Magick moments…

Although the spectre of Covid still lurks, the initial post-lockdown period has seen the opening up of live performances once again. On that basis, the 3-band line-up at Brixton’s Windmill this evening offers a catharsis of sorts, allowing people to capture something of a spirit that’s been missing for over a year.

The choice of acts for tonight’s performance comes courtesy of The Bechdel Sound Test and Sonic Tonic, two rising promoters who are keen to platform independent acts that they feel deserve wider exposure. It’s often the case that multi-band line-ups can be a mixed bag, but there’s something smart about the bands on offer tonight: each complementing the others in their own particular way.

Previously, London duo Naz & Ella caught our attention with their latest EP (DE)HUMANISE (see Wavegirl review previously), which the duo pitched as delivering a “moody and gritty direction while still retaining their raw and intimate sound”. Tonight provided an opportunity for the pair to showcase the EP’s songs in a live environment, where they were also bolstered by extra guitar work by friend-of-the-band Matt.

A touching ‘Internalised’ sees Naz taking up acoustic guitar, while Ella delivers moody rhythms on electric guitar. Meanwhile, ‘Exotica’ has a more muscular delivery in its live incarnation with a more solid feel to it, later opening into an effective harmonic vocal from the pair.

There’s a slow groove on ‘We Are The Enemy’, a composition whose lyrics explore a certain complicity in how cruelty towards animals is routinely justified. Post-song, Naz expresses concern that the song could be perceived as a more aggressive lecture to any meat-eating people in the audience (particularly with a blunt spoken-word segment), although the song could be said to present more of a discussion than a polemic.

Ella switches up to the acoustic for the gentle rhythms of ‘Flux’ (“A song about falling out of love”). Then, to switch things up, they deliver a cover that “needs no introduction” in the effective form of Nirvana’s ‘Heart-Shaped Box’. The duo both switch to electric guitars for ‘No (Doesn’t Mean Convince Me)’, which is given an intro about the topic of the normalisation of sexual harassment that weirdly gets a whoop from a lone voice in the audience. “Yay, sexual harassment…” responds Naz. Despite the tough subject matter at hand, the song’s live delivery has a good bass-heavy feel to it and it takes on a bigger, broader scope here compared to the recorded version.

On then, to tonight’s second act on the bill. Hurtling features Jen Macro, Jon Clayton and Simon Kobayashi who are described as purveyors of “dream-gaze and blazing textures”. The trio pull in influences such as The Breeders, Sonic Youth and My Bloody Valentine, among others. There’s certainly a raw, fuzz guitar vibe to their material which is clearly a popular draw based on the packed front of stage (so much so, that this writer couldn’t get close enough for decent photos…).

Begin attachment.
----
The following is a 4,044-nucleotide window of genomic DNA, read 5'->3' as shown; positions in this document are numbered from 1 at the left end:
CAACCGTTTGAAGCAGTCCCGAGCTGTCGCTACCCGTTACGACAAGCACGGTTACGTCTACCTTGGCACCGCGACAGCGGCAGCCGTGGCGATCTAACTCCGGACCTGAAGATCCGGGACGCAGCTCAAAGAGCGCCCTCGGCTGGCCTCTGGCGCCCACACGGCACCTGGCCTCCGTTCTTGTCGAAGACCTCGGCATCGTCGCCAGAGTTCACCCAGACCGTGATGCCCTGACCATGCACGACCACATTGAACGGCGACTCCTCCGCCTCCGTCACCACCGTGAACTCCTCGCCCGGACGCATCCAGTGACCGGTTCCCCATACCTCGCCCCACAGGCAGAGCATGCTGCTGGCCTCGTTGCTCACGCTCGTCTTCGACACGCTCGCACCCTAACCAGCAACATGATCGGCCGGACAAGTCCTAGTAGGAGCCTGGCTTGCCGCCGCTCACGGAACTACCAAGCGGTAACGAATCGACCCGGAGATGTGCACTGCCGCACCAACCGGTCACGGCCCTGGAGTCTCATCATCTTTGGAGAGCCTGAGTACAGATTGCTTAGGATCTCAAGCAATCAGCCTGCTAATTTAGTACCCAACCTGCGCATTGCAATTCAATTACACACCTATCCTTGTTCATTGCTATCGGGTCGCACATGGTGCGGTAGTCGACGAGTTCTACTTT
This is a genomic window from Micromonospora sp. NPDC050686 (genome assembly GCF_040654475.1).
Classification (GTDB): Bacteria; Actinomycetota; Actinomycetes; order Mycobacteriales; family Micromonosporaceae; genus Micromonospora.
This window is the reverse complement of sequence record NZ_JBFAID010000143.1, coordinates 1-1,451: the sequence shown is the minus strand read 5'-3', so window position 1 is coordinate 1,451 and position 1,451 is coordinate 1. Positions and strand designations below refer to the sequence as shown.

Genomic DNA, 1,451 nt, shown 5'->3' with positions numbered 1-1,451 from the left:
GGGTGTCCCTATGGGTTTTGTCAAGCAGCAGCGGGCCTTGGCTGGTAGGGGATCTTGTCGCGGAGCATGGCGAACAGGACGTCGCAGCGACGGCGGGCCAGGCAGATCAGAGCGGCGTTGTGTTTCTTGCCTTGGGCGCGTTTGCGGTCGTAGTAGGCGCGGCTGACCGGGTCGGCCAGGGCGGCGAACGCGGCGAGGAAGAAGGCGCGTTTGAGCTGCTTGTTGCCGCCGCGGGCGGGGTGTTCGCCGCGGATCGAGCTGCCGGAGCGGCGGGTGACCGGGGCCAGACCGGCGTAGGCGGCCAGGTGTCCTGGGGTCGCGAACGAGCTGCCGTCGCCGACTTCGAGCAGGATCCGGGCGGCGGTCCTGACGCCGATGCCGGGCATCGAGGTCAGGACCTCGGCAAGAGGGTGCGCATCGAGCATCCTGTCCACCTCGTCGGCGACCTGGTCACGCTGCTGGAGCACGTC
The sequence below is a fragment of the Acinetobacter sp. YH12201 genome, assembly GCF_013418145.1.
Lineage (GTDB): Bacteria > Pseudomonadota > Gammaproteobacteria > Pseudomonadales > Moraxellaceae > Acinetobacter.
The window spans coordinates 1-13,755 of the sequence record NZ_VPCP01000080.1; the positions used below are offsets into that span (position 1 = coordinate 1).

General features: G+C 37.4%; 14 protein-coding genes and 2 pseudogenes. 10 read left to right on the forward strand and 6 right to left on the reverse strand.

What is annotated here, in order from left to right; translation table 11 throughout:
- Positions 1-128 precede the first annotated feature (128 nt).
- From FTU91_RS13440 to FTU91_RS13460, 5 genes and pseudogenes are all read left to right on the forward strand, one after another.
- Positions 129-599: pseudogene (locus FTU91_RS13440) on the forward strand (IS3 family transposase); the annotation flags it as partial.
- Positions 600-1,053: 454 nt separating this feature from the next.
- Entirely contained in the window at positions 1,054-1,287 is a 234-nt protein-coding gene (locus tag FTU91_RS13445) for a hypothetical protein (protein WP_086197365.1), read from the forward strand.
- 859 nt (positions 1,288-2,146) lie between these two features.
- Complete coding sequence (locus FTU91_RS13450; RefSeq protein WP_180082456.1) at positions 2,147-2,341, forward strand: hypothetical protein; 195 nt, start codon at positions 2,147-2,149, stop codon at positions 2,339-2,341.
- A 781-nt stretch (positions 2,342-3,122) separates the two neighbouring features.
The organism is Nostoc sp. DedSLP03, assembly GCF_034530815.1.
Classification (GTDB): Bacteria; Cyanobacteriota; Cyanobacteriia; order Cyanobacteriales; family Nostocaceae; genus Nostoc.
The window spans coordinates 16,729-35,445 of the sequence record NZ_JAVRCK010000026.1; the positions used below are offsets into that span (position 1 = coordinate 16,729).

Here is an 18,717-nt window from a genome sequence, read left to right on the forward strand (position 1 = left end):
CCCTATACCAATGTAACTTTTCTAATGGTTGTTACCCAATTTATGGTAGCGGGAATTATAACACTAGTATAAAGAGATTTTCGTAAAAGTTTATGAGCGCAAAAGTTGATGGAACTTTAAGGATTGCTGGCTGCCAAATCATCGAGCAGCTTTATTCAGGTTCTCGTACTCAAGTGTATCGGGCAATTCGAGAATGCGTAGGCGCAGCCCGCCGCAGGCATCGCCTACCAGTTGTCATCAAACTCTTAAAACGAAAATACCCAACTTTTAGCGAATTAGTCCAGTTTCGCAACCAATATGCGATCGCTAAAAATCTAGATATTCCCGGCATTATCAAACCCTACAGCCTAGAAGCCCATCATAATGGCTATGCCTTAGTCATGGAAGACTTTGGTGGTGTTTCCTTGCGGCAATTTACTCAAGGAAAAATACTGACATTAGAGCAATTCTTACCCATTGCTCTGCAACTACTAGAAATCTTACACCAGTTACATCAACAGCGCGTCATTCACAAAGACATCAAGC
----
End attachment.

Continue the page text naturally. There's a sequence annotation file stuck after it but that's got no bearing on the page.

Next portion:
Hurtling have built up a decent reputation based on their 2019 debut album Future From Here, particularly on the strength of tunes such as the energetic ‘Memory Cassette’ and the brooding dreampop of ‘E Flat One’. There’s a tight chemistry on stage with a nice contrast between the heavy guitar noise and Jen Macro’s lighter, often yearning vocals. As a band, Hurtling are certainly big on the noise guitar approach with big, dynamic numbers that have an almost physical impact.

By this stage, there’s a real sense of something building up in the audience with a keen sense of anticipation for Magick Mountain. It’s not tough to see why when the trio hit the stage with a combo of distorted guitars, beefy percussion and a visceral vocal delivery. Lins Wilson has a hypnotic presence on stage with her flame-red hair definitely making her stand out, while Tom Hudson (Pulled Apart By Horses) is all bass energy and attitude.

Magick Mountain’s 2020 album Weird Feelings provided a suitable showcase for their psychedelic, garage rock workouts, particularly on the back of solid numbers like ‘Infinity X2’ and the thumping, percussive ‘Cherokee’. That energy is given new form here on the stage of the Windmill, driven by Nestor Matthews’ primal drumming efforts.

Despite being a bit rusty (“Our first proper gig since 2019”), there’s little in the band’s performance to hint at uncertainty or lack of ability. There’s a beefy raw delivery to the songs being rolled out tonight, augmented with some nice vocal harmonies in the mix. There’s also some good banter between Wilson and Hudson on stage, particularly given Wilson’s clear ‘baby-on-board’ state!

One of the numbers has a distinct Joy Division feel in its intro. “We only played that song once and that was at practice two days ago…” But it sounds big and fully-formed despite this. The arc of Magick Mountain’s performance builds on that strong foundation and barely-restrained energy. It’s reflected in the audience, some of whom begin some unrestrained bopping away at the front of stage.

The end result of all this madness is three great performances from three great bands and an amazing atmosphere inside the tight constrains of the Windmill Brixton. Gigs are back – and we’re all keen for that state of affairs to continue.